“It is the skill of having a clear and decisive vision for the future
whilst staying focused on the present that makes the real difference
when it comes to performing under pressure.”
Keeping the balance between staying in the present and having a clear vision for the future is not only a challenge for athletes, but also for every sales professional. I will tap again into the wisdom of Steve Backley, English Javelin athlete and three-time Olympic medalist, and map his wisdom to the world of professional B2B sales.
Short-term tactics are only successful and sustainable when they follow a broader strategy. Short-term success, which is often driven by quarterly pressures, creates the freedom and trust for executing long-term strategies to create new business in new and existing accounts. Both aspects are equally important to build sustainable sales performance.
“Whilst you will be effective in the present, as a champion, you will take control of the future by planning for what may be over the horizon.”
Balancing present and future in opportunity management
Being effective in the present (current opportunities) means understanding the customers’ present as well as their desired future. It means deeply understanding the customer’s current environmental and situational context, their stakeholders’ different viewpoints and their desired results and wins. Understanding the customer’s specific context is one essential element in designing ways and approaches to a better future state. The next element is the impacted stakeholders’ different concepts that reflect their present understanding. These concepts have to be analyzed, understood and internalized before they can be mapped to the provider’s products and services. Only then can a shared vision of future success be created, including a path to this future state to help them to achieve their desired results and wins.
That means a sales professional has to build a bridge between the current state and a better future state. Sometimes, customers have already done that on their own. This is possible when the challenge they deal with is well known. But if the challenge they have to master is new, complex and more risky, they need a sales professional to show them different ways to achieve their desired results and wins, to understand the entire impact of the situation and to create a shared vision of future success.
Creating such a shared vision together across a customer community requires lots of adaptive and leadership competencies, but it is highly valuable for both. For salespeople, a shared vision of success is the prerequisite to enter the actual buying phase and to increase significantly the probability of a win. For customers, salespeople who provide perspectives this way are highly valuable because they provide an understanding of the bigger picture, the entire impact and the best way to achieve their desired results and wins. It helps them to make their best decision.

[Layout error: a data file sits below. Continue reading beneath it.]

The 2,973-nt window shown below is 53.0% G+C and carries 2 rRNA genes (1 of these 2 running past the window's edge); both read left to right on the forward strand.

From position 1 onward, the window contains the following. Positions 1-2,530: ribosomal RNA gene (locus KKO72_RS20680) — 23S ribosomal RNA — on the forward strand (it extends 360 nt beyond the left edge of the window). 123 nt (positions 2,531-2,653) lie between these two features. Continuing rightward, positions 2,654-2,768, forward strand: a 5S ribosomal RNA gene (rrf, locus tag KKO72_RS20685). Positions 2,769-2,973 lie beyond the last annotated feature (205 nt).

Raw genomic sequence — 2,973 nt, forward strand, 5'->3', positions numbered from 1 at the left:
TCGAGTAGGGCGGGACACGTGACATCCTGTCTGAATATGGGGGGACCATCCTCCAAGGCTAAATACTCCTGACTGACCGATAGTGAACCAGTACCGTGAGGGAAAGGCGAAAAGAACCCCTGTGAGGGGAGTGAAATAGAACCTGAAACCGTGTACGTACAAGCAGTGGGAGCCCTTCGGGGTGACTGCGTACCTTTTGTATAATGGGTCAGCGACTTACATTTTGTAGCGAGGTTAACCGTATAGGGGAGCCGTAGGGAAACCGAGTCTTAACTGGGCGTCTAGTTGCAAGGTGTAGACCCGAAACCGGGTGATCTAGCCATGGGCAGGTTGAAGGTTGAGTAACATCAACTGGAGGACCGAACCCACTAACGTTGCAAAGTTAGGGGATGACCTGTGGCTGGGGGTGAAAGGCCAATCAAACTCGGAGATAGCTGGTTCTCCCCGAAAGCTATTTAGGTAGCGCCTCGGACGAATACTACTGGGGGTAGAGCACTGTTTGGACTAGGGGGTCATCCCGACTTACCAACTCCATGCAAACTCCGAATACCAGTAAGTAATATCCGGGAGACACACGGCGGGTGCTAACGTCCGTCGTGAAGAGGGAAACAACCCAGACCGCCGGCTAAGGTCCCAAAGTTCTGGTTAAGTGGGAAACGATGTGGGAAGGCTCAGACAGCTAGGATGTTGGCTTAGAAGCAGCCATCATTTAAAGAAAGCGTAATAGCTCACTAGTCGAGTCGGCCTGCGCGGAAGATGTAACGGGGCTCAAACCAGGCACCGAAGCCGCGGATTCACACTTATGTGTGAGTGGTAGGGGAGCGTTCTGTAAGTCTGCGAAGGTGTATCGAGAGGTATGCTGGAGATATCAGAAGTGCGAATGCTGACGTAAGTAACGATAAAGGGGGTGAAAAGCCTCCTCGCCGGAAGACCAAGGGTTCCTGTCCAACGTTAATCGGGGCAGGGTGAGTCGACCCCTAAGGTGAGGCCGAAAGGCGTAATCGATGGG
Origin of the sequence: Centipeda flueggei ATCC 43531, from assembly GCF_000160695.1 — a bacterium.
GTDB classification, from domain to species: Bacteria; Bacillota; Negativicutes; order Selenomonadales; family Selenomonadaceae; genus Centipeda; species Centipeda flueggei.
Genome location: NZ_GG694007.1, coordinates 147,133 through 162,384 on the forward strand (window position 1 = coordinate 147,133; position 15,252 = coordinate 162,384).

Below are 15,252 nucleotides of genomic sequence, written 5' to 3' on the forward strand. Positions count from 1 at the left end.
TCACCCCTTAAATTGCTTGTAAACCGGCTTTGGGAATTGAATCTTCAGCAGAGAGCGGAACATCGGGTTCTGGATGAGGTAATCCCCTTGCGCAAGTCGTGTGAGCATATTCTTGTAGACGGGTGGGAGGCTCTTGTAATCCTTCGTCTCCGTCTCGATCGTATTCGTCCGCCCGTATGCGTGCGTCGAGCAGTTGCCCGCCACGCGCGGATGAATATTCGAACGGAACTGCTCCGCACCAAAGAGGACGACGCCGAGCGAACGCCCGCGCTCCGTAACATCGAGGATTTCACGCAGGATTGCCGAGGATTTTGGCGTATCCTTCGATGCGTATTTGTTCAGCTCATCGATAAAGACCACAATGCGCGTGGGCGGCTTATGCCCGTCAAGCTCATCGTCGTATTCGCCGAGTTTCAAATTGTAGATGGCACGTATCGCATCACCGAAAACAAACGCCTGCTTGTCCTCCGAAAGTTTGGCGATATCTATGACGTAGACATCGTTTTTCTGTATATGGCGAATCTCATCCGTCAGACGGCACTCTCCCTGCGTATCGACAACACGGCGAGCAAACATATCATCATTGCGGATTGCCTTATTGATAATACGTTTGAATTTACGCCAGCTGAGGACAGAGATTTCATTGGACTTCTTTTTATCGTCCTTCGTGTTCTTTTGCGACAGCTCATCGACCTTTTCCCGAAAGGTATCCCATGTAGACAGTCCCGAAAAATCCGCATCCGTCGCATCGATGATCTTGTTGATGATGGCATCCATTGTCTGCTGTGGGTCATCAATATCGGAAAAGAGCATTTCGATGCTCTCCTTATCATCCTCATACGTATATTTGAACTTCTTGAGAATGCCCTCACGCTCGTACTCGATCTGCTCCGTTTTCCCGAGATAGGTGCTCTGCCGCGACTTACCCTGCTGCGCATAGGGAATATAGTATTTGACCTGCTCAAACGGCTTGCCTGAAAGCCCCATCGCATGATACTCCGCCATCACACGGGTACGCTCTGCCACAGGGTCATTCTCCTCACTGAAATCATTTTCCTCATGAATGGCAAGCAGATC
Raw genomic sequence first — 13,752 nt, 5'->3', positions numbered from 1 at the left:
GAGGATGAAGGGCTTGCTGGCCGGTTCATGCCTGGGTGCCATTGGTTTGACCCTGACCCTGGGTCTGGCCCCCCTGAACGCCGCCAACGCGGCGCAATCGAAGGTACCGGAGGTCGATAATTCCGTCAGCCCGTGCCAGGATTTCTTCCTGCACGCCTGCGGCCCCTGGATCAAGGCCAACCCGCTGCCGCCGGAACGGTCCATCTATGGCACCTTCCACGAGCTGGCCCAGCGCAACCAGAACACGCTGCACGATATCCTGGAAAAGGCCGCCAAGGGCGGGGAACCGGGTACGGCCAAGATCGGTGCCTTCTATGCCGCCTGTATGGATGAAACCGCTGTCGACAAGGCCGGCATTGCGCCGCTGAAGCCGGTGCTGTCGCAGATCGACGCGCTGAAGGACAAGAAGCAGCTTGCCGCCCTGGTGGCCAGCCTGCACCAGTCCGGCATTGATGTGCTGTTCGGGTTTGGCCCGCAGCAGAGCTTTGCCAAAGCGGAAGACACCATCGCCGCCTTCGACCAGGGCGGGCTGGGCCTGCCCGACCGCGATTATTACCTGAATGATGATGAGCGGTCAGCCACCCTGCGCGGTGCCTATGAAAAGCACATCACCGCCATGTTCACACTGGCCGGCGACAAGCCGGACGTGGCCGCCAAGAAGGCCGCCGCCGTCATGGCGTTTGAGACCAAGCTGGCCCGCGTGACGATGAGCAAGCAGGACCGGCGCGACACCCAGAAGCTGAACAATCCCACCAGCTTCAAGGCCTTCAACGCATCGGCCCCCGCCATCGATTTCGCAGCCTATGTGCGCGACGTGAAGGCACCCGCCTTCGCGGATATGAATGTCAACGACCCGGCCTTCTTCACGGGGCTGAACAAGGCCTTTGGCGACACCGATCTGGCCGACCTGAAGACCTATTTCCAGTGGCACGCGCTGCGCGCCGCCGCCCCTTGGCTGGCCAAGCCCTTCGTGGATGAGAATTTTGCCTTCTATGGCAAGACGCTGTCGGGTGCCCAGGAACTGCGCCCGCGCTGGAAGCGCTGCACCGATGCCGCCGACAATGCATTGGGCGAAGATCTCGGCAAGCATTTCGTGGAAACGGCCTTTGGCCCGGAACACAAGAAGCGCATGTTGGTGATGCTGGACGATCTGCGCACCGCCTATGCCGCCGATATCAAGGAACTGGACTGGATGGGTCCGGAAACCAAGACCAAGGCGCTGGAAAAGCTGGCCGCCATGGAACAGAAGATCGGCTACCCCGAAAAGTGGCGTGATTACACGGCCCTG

“You will make informed decisions about your chosen path based on relevant details that you see around you. While others become obsessed by things that are unimportant, you will have a great understanding of what is appropriate. You will possess the ability to assess a situation and plan for the future almost simultaneously.”
Balancing present and future in account management
Taking the issue of balancing present and future to another level, requires understanding how account and opportunity management fit together. Account management done the right way is not about creating plans nobody is using during the year. Instead, it means understanding entire accounts from their perspective as an entity (e.g., vision, business strategy, strategic initiatives and challenges, industry trends, financial performance, etc.) and to derive a portfolio of new business ideas – so-called account leads. That is the blueprint for executing your account strategy. Also here, it is about their context, concepts and decision dynamics to derive valuable new business ideas. Analyzing and understanding the existing relationship network to identify needs – where and how to improve and to grow this network – are additional key prerequisites to derive new business ideas. In particular, understanding an account’s specific decision dynamic is highly valuable when it comes to designing engagement approaches. There is a difference between decision dynamics on a single opportunity level versus a decision dynamic culture within an account that gets manifested in various opportunities.
The main purpose of account management is strategic; it’s identifying new business ideas to create additional value for an account. These business ideas then have to be developed into leads. The best ones will make the conversion into an opportunity. Then, the cycle of balancing opportunity and account management begins again. It always requires making informed decisions based on understanding the present and the future – in both dimensions, the single opportunity and the entire account.
“Your focus determines your reality.”
Source of quotations:
Steve Backley – The Champion in All of Us